Finance Commission wants Punjab to stop power subsidy

December 5th, 2008 - 2:46 pm ICT by IANS  

Chandigarh, Dec 5 (IANS) In a rather stern message to the Akali Dal government in Punjab, the 13th Finance Commission has asked the state government to do away with “unsustainable” power subsidies.The commission even went to the extent of telling Punjab Chief Minister Parkash Singh Badal to act as a “senior national leader” and take a leadership role in addressing this issue.

Debt-ridden Punjab gives free power to thousands of farmers and below-the-poverty-line (BPL) families in the state. The free power costs the state government Rs.26 billion (Rs.2,600 crore) annually.

The populist ‘free-power’ scheme has bled Punjab, rendering it unable to purchase power from other states to meet its own demand. Most areas in Punjab reel under six to 10 hours of power cuts throughout the year.

The commission, led by its chairman Vijay L. Kelkar, is currently in Punjab to hold meetings with the state government top brass and visit parts of the state for an on-the-spot assessment of development at the ground level.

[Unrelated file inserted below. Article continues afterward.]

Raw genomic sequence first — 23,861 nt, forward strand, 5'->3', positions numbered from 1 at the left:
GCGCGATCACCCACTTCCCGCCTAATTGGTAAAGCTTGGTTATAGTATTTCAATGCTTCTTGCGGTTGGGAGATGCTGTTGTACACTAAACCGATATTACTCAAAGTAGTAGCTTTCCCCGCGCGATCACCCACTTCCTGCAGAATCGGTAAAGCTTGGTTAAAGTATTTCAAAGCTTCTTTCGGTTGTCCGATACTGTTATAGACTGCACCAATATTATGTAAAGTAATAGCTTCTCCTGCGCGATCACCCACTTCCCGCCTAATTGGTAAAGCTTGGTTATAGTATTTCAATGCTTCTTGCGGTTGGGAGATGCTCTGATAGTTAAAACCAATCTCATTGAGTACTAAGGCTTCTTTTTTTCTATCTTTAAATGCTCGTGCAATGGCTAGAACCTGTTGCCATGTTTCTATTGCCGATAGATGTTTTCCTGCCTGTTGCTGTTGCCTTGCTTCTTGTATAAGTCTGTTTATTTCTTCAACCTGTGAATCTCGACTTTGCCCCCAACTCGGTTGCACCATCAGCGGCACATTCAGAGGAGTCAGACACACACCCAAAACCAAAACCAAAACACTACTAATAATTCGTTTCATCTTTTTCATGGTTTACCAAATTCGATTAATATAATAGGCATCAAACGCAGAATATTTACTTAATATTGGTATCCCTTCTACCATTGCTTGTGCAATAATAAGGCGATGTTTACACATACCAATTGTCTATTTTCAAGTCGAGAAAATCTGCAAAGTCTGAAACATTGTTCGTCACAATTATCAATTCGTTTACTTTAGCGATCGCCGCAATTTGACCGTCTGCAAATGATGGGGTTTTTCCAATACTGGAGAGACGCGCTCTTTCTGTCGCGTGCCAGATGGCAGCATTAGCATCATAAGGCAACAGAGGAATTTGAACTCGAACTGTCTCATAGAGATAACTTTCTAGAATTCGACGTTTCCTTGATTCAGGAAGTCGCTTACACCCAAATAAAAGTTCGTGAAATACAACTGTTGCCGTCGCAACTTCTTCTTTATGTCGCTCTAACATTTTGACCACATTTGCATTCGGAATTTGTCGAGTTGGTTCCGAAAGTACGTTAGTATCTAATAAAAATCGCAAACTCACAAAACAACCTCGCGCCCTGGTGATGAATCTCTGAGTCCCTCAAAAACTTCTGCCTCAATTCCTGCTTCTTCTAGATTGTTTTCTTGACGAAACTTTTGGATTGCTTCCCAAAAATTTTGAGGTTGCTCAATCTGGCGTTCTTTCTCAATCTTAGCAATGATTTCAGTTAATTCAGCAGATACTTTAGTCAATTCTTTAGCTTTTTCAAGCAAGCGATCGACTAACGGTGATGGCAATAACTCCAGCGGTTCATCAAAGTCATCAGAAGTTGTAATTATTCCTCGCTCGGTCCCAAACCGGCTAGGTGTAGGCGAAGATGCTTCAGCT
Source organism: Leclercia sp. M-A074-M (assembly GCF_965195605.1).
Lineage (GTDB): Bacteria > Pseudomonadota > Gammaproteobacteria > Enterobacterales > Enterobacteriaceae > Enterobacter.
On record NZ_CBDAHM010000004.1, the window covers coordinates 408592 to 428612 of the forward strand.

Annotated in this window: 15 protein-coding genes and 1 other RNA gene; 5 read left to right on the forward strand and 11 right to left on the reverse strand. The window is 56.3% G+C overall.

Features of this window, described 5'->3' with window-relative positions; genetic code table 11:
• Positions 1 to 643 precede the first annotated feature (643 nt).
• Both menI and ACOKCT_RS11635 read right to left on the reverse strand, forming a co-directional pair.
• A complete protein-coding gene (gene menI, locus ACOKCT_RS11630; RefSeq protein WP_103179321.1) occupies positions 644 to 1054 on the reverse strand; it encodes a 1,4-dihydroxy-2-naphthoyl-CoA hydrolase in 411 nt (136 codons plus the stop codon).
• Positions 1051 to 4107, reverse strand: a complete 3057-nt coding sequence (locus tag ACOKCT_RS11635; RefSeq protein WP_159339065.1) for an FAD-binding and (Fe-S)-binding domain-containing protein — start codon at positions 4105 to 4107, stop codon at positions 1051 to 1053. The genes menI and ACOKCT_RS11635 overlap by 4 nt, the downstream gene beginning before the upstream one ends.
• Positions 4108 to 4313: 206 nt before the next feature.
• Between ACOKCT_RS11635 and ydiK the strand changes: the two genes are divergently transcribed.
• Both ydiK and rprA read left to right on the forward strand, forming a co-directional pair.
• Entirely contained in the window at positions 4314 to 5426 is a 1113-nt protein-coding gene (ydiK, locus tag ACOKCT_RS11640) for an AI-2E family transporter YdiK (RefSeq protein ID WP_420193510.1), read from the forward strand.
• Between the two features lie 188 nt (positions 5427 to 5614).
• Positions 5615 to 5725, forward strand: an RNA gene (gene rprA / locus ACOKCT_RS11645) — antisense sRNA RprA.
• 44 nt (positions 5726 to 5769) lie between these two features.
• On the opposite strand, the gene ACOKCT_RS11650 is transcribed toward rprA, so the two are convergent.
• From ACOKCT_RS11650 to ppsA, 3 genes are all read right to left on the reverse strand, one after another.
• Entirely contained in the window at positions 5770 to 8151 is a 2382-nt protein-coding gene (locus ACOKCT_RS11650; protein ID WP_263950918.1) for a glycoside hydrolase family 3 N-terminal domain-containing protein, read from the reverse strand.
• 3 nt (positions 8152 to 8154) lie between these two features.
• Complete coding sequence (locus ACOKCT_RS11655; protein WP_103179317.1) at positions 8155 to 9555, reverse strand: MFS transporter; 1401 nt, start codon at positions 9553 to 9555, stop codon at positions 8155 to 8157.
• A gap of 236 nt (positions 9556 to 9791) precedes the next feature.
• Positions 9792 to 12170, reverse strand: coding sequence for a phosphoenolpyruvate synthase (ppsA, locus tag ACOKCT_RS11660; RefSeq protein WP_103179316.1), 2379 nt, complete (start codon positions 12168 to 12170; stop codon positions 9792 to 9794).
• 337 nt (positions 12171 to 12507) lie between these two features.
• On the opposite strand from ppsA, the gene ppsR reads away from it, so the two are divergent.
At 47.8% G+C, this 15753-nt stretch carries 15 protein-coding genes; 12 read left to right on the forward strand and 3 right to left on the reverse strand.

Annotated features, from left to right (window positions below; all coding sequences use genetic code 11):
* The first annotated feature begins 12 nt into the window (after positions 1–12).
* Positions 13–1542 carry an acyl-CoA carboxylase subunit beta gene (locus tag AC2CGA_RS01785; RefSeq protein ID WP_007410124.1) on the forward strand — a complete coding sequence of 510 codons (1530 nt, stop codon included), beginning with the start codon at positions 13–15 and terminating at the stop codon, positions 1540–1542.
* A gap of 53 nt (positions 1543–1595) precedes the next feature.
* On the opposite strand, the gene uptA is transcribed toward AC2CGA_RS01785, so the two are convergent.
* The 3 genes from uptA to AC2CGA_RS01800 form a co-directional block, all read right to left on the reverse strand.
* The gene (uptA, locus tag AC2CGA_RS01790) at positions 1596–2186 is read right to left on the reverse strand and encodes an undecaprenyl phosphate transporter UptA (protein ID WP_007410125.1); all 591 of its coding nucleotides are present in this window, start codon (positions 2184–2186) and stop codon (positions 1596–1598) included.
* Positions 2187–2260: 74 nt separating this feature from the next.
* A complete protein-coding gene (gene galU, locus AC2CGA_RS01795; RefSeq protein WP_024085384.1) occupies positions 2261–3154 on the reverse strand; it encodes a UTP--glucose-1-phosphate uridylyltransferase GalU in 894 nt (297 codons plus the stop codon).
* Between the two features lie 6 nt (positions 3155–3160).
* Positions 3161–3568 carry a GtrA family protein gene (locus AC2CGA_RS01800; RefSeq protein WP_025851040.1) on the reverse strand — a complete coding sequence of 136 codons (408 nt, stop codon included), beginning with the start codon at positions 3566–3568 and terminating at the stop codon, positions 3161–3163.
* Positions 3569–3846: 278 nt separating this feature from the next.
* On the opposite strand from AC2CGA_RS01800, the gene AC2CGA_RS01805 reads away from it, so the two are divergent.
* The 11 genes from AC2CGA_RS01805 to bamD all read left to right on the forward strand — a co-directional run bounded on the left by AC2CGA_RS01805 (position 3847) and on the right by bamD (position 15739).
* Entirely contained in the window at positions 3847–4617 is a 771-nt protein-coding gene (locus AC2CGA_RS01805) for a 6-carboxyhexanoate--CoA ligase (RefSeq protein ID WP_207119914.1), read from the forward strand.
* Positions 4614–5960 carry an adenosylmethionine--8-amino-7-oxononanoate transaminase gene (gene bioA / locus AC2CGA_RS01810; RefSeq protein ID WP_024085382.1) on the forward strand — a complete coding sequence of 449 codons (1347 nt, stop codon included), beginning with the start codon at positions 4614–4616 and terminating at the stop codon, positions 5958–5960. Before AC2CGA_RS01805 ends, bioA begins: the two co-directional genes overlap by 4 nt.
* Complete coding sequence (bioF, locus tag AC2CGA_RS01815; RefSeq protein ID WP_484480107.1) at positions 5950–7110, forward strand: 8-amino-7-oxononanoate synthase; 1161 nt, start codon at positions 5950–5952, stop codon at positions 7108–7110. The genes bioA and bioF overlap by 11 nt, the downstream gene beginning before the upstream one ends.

Commission chairman Kelkar told the state leadership that a major source of fiscal stress for Punjab was the “unsustainable power subsidies”.

“I request the chief minister, as a senior national leader, to take a leadership role in addressing this issue,” Kelkar told a meeting here Thursday.

The previous Congress government announced free power for farmers in 2002, and the present Akali Dal regime continued it.

The state, which contributes over 50 percent of foodgrains, mainly wheat and rice, to the country’s national pool, has the majority of its population in rural areas, most of them engaged in farming.

The commission’s thinking about the power subsidies is in consonance with the views of Punjab’s Finance Minister and Badal’s nephew, Manpreet Singh Badal, that the state cannot be among frontrunner states till it does away with subsidies, especially free power.

Punjab used to be the country’s leading state economically but now lags behind several states after business came to a standstill during the ‘terrorism years’ between 1982 and 1995.

The state’s growth rate (around 5 percent) is below the national growth rate (a little below 8 percent) despite it having a high per capita income and low poverty ratio.

While the chief minister has demanded a ’special agriculture and industrial package’ to bail out Punjab from its ever-mounting debt, the commission has not made any commitment in this regard.

The commission has also asked Punjab to make its tax collection effective and introduce new taxes to generate more revenue for itself. Punjab presently does not have taxes like property and professional tax.

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